Catholic Charities, parishes help fill need in suburbs

Kelly, 37, who lives in Rosedale and has four children, had always taken pride in her self-sufficiency.

But her work hours have been cut – she’s a teaching assistant for Baltimore County Schools – and the children’s father, a waiter at one of Baltimore’s premier restaurants, has seen his wages drop due to the economic downturn.

“This is the first time I had to ask for help,” Kelly said. “It’s really not easy.”

Catholic Charities of Baltimore, however, is making the process much easier with an innovative, parish-based program that connects people with available assistance.

Known as EarnBenefits, the program is a partnership between Catholic Charities and Seedco, a nonprofit organization that creates economic opportunities for people in need.

“Basically, what we do is help people in Baltimore County to apply for different benefits through social services,” says Mike Escol, a benefits counselor with Catholic Charities.

“The Department of Social Services,” he continued, “was overloaded in the past year or two, and they came to Catholic Charities seeking assistance. We were the first program to do benefits in the county because DSS was overloaded. With their staff it was hard to process the amounts of applications coming in.”

Escol and benefits counselor Kathleen “Katie-Rose” Imbriano screen applicants at six parish locations to determine eligibility for benefits such as food stamps, energy assistance, medical assistance, help with child care or a free cell phone.

The parishes are St. Clement I, Lansdowne; St. Gabriel, Woodlawn; United Churches Assistance Center at St. Joseph, Cockeysville; St. Clare, Essex; St. Clement Mary Hofbauer, Rosedale; and St. Rita, Dundalk.

“There are pockets all over the county where there are large amounts of impoverished people,” Escol says. “We find there’s a good deal of people who’ve never accessed these benefits or had to, and now they’re finding they need to.”

Through their outreach to the community, the six parishes identify potential clients. St. Rita, for example, has a Supper Table to help people stretch their food dollars, while St. Clement Mary Hofbauer has a food pantry. Clients do not have to be Catholic to meet with EarnBenefits counselors at a parish.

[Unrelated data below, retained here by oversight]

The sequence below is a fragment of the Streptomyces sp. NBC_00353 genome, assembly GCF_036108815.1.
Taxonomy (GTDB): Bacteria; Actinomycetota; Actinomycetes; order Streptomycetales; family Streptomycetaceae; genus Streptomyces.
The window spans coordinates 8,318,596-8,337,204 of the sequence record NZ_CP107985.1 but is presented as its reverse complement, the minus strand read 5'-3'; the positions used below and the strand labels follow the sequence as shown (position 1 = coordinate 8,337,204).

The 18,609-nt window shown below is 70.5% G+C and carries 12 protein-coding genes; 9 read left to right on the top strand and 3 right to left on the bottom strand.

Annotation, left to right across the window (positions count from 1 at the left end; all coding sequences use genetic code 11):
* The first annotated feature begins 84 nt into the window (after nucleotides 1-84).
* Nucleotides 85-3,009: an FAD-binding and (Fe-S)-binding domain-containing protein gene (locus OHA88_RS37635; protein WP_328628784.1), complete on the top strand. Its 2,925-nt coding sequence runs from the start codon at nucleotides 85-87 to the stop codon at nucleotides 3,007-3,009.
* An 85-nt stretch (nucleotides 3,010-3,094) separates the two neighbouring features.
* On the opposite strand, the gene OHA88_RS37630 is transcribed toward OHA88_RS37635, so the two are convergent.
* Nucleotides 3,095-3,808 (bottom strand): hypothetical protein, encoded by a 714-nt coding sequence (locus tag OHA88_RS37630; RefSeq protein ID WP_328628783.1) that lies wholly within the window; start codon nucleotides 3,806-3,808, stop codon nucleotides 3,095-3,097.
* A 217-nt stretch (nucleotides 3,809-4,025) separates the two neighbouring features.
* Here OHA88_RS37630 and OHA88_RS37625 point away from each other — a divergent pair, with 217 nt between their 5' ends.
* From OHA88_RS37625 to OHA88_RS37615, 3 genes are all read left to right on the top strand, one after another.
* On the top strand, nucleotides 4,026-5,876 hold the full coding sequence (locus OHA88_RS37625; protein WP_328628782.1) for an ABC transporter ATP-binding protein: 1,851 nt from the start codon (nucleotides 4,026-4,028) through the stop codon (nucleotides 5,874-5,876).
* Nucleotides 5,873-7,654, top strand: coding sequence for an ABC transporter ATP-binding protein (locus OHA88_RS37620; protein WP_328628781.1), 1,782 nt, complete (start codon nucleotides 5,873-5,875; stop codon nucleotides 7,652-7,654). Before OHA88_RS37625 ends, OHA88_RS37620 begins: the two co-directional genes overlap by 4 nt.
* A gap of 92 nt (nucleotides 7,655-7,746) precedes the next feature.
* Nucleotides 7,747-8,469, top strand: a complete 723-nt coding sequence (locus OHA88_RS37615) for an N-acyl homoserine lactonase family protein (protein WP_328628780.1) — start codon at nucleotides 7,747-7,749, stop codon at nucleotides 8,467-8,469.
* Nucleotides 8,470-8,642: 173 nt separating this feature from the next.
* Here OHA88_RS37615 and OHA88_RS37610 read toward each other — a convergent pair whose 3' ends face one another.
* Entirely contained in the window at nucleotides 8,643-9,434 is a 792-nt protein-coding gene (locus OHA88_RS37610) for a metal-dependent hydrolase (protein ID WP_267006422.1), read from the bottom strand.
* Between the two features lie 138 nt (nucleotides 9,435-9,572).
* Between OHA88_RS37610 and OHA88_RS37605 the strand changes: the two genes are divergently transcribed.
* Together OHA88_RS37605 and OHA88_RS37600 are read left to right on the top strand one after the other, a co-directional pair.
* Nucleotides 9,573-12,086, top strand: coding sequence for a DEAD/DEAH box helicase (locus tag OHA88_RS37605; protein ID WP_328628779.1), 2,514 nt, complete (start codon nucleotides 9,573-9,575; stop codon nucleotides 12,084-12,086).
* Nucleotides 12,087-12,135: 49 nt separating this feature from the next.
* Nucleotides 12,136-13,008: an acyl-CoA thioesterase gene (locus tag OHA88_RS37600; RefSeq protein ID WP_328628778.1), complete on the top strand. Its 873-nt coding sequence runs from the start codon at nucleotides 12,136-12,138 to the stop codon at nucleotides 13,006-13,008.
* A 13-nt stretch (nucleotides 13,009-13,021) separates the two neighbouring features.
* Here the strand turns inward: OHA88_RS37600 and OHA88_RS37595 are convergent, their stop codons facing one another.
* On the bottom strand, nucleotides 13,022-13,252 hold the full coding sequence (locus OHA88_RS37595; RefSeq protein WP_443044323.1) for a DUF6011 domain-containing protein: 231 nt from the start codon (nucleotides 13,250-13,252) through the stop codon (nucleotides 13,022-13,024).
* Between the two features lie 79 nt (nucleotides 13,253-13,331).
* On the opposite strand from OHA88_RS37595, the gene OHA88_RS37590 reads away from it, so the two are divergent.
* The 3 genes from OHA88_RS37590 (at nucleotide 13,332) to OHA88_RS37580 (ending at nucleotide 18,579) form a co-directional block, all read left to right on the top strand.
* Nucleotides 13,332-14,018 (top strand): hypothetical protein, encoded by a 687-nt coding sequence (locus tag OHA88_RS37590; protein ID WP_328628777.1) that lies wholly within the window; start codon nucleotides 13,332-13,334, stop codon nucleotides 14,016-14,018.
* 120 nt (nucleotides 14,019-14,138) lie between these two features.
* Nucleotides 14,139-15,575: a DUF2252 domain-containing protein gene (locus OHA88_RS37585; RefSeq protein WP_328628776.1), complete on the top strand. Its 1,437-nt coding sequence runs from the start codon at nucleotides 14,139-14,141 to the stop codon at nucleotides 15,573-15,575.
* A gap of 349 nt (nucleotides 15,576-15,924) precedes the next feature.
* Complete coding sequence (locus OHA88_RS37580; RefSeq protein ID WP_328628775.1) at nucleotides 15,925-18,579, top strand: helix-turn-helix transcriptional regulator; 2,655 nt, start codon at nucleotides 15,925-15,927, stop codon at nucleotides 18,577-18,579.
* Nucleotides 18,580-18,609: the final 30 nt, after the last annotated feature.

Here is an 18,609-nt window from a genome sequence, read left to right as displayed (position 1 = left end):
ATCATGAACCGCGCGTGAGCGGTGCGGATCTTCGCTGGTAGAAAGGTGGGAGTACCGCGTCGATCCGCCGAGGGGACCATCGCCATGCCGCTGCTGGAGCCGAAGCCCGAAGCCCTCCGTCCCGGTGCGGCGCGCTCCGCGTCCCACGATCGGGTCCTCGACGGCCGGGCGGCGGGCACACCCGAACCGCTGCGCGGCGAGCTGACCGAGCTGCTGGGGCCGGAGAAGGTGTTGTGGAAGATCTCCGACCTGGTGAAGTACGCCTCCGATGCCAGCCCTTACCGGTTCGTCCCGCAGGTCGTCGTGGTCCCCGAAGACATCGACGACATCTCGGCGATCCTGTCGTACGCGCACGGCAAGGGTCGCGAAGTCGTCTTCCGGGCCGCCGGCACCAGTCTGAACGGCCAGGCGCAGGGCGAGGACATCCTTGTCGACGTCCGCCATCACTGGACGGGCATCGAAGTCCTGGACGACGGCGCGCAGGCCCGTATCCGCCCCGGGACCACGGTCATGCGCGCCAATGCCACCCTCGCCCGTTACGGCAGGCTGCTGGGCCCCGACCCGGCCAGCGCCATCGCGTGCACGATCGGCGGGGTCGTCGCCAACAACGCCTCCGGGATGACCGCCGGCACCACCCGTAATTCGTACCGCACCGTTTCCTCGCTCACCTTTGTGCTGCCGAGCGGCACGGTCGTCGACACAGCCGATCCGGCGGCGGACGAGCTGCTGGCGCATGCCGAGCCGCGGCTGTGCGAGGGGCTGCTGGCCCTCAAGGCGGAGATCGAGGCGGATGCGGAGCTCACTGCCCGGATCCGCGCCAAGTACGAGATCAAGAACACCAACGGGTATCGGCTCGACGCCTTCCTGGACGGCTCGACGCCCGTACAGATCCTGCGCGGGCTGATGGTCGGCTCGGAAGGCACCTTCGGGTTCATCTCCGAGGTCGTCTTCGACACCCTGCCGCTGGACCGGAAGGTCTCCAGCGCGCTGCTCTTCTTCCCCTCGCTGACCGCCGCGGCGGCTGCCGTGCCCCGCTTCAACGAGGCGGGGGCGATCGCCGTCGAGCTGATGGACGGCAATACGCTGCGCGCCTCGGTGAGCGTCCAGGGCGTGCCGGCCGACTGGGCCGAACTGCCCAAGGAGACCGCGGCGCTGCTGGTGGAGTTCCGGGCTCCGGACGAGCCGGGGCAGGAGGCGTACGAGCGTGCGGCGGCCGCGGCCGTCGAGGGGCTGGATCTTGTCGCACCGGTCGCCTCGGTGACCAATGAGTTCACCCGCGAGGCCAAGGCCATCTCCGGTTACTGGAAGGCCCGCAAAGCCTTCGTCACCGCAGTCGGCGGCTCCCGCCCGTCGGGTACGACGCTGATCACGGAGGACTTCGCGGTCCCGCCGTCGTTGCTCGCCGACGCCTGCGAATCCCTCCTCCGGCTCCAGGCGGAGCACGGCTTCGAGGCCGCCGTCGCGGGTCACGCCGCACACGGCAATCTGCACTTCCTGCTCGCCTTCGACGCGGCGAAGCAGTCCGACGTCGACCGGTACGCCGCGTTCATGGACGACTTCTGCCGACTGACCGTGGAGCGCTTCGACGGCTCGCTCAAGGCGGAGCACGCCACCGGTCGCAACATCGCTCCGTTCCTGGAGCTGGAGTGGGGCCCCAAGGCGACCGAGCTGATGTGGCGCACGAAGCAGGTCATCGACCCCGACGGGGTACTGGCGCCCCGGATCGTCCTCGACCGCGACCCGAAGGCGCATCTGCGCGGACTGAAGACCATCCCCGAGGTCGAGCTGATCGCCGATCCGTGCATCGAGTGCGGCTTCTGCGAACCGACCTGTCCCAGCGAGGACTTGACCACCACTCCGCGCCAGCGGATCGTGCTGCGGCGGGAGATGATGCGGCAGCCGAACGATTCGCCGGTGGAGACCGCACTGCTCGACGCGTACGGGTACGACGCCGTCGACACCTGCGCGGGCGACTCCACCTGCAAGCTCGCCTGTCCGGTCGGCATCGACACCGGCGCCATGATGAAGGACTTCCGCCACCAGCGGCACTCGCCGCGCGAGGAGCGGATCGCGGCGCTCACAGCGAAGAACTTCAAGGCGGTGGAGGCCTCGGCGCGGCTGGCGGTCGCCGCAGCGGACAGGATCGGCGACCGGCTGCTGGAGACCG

Escol is bracing for an upsurge in applicants as unemployment benefits run out.

Escol and Imbriano are not caseworkers; they see people once, screening and helping them fill out applications. Through Seedco, they received training in determining eligibility.

EarnBenefits is a time-saver for applicants. Instead of going to DSS for a potentially lengthy wait be interviewed, applicants visit a local parish and spend about an hour with a Catholic Charities benefits counselor, who forwards their information to DSS, which then calls them for an interview.

“Waiting at DSS,” Escol says, “is a big obstacle that people face when trying to get benefits and the most frequent complaint that we get.”

Kelly was told about the EarnBenefits program by Patricia Wagner, the director of religious education at St. Clement, who knew the family because the children attended religious education programs there.

“I didn’t realize they had it,” Kelly says. “It was some kind of a relief. I really appreciate having it in my community.”

Initially, Catholic Charities estimated it would serve about 300 people in five months.

“We’ve seen 324 people in four months,” Escol says, adding that about half of them are first-time applicants. “There’s a great deal of people whose unemployment has run out. They come to us and say, ‘I’ve worked all my life and I’ve never had to ask before.’ “

For more information, call 410-261-5824 or visit

Catholic Review

The Catholic Review is the official publication of the Archdiocese of Baltimore.